28.11.19 – Assessment of sprained ankle of female water polo player

Date: 28.11.19

Duration: 1500-1600

Venue: Marjon Sports Therapy Clinic

Reflective Summary:

I booked an hour in the Marjon Sports Therapy and Rehab clinic so that any members of the swimming and water polo teams, could come and see me for assessment of MSK issues or for a massage.  My objective is to develop a culture within the team of injury prevention not cure.

Subjective Assessment:

My client was a 20-year old female water polo player.  Her general health was good but she is currently under treatment of an osteopath for a suspected disc bulge in lumbar spine.  She had an X-Ray of her lumbar spine during the summer of 2019 but there were no issues detected at the time.

Red flags/contraindications:

There are no Cauda Equina or VBI symptoms.

There were no THREADS red flags.

24-hour behaviour:

Left ankle feels fine at the moment.

No early morning stiffness

Aggravating/easing factors

Swimming aggravates condition and rest eases it.

Walking and running is fine and she is still able to play netball.

History of Present condition:

Mechanism: sprained ankle playing netball training 4/52

Onset: Pain immediately after incident. Pain went away, there was no bruising but there was inflammation. Received Game Ready Cryotherapy treatment in the Sports and Rehab clinic 3 days later.  The condition eased after 2 weeks of rest and a further 2 weeks of enforced rest because of vertebral discomfort in her lumbar spine.

Previous injuries:  The client has sprained her ankle in January 2019 and again 3/12 ago.

She has not been prescribed or is currently taking any medication.

Psycho/Social factors: She has lots of exam/degree stress.  She is not currently able to do her external placements because of her lower back issue which is a suspected disc bulge – bilateral.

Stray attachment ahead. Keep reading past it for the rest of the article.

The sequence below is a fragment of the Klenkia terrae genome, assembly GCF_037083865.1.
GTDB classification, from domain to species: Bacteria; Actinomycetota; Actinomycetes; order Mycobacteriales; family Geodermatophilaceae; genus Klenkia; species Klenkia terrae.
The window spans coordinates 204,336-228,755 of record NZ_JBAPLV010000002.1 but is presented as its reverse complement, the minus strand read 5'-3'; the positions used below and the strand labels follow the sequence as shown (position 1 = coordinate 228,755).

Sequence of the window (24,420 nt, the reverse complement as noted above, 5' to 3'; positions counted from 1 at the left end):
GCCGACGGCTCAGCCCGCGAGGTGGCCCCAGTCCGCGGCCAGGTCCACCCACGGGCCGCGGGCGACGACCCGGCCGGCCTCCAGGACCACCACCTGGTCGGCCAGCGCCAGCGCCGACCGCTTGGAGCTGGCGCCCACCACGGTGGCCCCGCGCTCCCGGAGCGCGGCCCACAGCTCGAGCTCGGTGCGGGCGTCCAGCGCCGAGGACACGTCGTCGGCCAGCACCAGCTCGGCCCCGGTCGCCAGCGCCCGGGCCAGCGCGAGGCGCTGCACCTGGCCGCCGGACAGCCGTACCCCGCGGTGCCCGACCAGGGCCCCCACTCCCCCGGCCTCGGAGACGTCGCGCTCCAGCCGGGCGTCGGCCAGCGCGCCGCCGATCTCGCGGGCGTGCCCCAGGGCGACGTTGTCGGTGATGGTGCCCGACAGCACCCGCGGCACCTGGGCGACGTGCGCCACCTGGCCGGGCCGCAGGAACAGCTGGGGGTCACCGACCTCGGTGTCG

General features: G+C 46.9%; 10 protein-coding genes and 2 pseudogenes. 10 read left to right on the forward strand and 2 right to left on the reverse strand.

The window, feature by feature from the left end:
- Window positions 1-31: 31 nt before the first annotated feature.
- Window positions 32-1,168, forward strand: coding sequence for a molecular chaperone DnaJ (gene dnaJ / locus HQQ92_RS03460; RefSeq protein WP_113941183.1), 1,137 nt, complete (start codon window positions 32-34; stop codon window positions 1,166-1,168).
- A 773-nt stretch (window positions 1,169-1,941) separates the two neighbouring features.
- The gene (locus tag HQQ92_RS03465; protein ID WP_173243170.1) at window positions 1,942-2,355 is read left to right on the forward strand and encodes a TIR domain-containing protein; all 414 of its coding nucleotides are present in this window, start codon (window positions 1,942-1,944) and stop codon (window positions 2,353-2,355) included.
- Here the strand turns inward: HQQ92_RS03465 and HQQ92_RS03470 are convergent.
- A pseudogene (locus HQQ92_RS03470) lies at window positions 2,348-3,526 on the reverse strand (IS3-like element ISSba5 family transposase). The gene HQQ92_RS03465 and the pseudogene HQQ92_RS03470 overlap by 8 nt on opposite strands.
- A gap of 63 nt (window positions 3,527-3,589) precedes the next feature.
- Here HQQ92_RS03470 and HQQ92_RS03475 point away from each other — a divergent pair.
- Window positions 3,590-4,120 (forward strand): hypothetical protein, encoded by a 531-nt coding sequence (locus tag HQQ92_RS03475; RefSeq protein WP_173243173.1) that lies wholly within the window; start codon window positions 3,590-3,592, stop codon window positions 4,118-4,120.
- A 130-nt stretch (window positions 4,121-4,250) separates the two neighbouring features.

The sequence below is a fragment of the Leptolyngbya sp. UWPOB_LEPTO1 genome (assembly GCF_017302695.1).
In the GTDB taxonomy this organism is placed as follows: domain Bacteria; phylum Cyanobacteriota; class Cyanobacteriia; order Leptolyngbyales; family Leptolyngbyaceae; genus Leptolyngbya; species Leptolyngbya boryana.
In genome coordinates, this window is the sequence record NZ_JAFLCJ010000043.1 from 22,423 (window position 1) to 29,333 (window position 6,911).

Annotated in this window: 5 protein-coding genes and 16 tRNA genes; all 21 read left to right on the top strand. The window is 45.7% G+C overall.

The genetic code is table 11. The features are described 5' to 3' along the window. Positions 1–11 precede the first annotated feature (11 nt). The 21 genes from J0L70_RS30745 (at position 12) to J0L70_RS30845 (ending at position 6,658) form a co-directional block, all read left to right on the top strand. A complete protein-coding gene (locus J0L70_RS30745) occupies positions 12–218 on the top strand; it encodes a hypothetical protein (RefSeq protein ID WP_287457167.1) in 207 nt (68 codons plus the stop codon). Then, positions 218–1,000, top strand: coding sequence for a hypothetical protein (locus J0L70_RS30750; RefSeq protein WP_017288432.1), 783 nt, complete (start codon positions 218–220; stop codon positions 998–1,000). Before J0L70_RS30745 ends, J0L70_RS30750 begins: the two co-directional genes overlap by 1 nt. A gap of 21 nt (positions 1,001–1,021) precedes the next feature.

Objective Assessment

I cleared the knee joint (left & right legs) – active mvmts (flexion, extension, internal and external rotation) with overpressure.  There were no issues.

During palpation of the left foot I detected a raise in the tissue underneath the lateral malleolus and it was tender to touch.


Right foot: no pain during dorsi flexion, plantar flexion, inversion and eversion.

Left foot: client felt pain during plantar flexion and a pulling sensation – 4/10, and pain in inversion 5/10. No pain in dorsi flexion or eversion.


Right foot: full ROM in all mvmts

Left foot: pain in plantarflexion and inversion but ROM was not restricted.  A sports therapy lecturer demonstrated how to apply combine the passive mvmts of plantarflexion and inversion rather than doing them as two separate movements.

Resisted ROM

Right foot:  full strength in all mvmts

Left foot: weakness in plantarflexion 4/5 and inversion 4/5

The client also demonstrated weakness in plantar flexion during a single-leg heel raise.

Special Tests

+ve Anterior Draw Test for ATFL

+ve Talar Tilt test for CFL – with foot in anatomical position

+ve Talar Tilt test for ATFL – with foot relaxed

The results of the assessment confirmed that there was damage to the lateral ligament complex.  Initially I believed that it was the ATFL however the +ve Talar Tilt test and the inflammation and tenderness of the tissue underneath the lateral malleolus confirmed that the issue was actually the CFL.


A programme of prescribed exercises to improve strength and proprioception was devised for the client as follows:

2 3 sets of the exercises below to be repeated twice per week

8 reps of heel raises on the floor – to be performed slowly (2 counts up, 2 counts down)

8 reps of heel raises with a theraband around the ankles – to be performed slowly (2 counts up, 2 counts down)

8 reps of a single-leg Y balance.

I described and demonstrated the exercises to the client and encouraged her to practise them to ensure that she was clear on how to perform them.

Figure 1Programme of exercises to improve strength & Proprioception

A rigid taping was applied to the ankle as follows:

2 x C strips applied above the malleoli

2 x figure of 6 strips applied

2 x stirrups strips applied with a stretch on the lateral side to provide support

2 x C strips to complete and secure the taping.

Figure 2 – Figure of 6 rigid taping

I really enjoyed going through the subjective and objective assessments with the client and gained.  It gave me some confidence going through the assessment process on my own.  I developed a nice rapport with the client and was positive and supportive throughout.  I need more practise apply the rigid tape as it can be quite tricky.

Areas for further improvement plus action plan

Practise passive movements of the ankle and think about joining movements together.

Practise rigid taping.

Returning to reflections at a later date

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